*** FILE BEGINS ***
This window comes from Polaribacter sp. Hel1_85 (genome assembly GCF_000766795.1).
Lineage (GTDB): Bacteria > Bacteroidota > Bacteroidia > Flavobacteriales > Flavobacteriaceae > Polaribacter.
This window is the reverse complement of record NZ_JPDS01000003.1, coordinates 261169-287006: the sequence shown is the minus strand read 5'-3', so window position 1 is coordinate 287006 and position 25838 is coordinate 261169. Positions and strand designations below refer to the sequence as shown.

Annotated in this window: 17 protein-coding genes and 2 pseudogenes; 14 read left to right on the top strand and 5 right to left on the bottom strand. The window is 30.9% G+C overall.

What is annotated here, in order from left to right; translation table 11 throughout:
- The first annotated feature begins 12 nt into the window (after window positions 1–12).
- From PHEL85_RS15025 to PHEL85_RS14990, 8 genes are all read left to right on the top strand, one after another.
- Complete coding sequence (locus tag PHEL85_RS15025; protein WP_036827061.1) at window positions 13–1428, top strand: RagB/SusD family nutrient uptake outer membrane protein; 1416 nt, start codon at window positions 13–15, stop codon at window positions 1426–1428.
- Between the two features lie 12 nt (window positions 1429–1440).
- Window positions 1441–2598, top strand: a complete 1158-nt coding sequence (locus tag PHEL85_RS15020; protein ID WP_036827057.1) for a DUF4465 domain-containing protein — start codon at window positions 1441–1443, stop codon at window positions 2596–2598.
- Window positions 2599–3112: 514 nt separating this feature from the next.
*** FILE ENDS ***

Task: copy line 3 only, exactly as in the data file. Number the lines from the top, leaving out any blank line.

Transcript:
This window is the reverse complement of record NZ_JPDS01000003.1, coordinates 261169-287006: the sequence shown is the minus strand read 5'-3', so window position 1 is coordinate 287006 and position 25838 is coordinate 261169. Positions and strand designations below refer to the sequence as shown.